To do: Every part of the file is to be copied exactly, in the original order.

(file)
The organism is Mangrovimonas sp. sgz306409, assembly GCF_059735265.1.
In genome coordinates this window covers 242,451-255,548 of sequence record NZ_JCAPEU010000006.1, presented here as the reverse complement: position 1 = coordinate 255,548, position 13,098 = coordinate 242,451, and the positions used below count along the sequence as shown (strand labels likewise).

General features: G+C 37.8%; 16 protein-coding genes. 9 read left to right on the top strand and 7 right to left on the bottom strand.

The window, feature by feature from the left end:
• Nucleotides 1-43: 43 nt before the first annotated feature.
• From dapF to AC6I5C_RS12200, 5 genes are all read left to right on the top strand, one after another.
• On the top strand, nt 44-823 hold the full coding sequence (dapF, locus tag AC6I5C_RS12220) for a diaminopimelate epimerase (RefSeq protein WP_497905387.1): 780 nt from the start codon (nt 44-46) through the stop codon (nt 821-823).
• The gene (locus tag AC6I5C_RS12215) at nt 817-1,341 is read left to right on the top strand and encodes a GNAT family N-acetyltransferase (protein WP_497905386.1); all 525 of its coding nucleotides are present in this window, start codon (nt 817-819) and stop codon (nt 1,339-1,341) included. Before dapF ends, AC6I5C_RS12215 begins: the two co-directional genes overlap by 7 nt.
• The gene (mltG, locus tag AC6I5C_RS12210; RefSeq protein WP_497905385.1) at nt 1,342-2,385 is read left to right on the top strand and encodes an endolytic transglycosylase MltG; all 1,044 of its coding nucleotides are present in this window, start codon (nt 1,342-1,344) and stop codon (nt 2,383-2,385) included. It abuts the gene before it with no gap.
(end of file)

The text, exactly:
The organism is Mangrovimonas sp. sgz306409, assembly GCF_059735265.1.
In genome coordinates this window covers 242,451-255,548 of sequence record NZ_JCAPEU010000006.1, presented here as the reverse complement: position 1 = coordinate 255,548, position 13,098 = coordinate 242,451, and the positions used below count along the sequence as shown (strand labels likewise).

General features: G+C 37.8%; 16 protein-coding genes. 9 read left to right on the top strand and 7 right to left on the bottom strand.

The window, feature by feature from the left end:
• Nucleotides 1-43: 43 nt before the first annotated feature.
• From dapF to AC6I5C_RS12200, 5 genes are all read left to right on the top strand, one after another.
• On the top strand, nt 44-823 hold the full coding sequence (dapF, locus tag AC6I5C_RS12220) for a diaminopimelate epimerase (RefSeq protein WP_497905387.1): 780 nt from the start codon (nt 44-46) through the stop codon (nt 821-823).
• The gene (locus tag AC6I5C_RS12215) at nt 817-1,341 is read left to right on the top strand and encodes a GNAT family N-acetyltransferase (protein WP_497905386.1); all 525 of its coding nucleotides are present in this window, start codon (nt 817-819) and stop codon (nt 1,339-1,341) included. Before dapF ends, AC6I5C_RS12215 begins: the two co-directional genes overlap by 7 nt.
• The gene (mltG, locus tag AC6I5C_RS12210; RefSeq protein WP_497905385.1) at nt 1,342-2,385 is read left to right on the top strand and encodes an endolytic transglycosylase MltG; all 1,044 of its coding nucleotides are present in this window, start codon (nt 1,342-1,344) and stop codon (nt 2,383-2,385) included. It abuts the gene before it with no gap.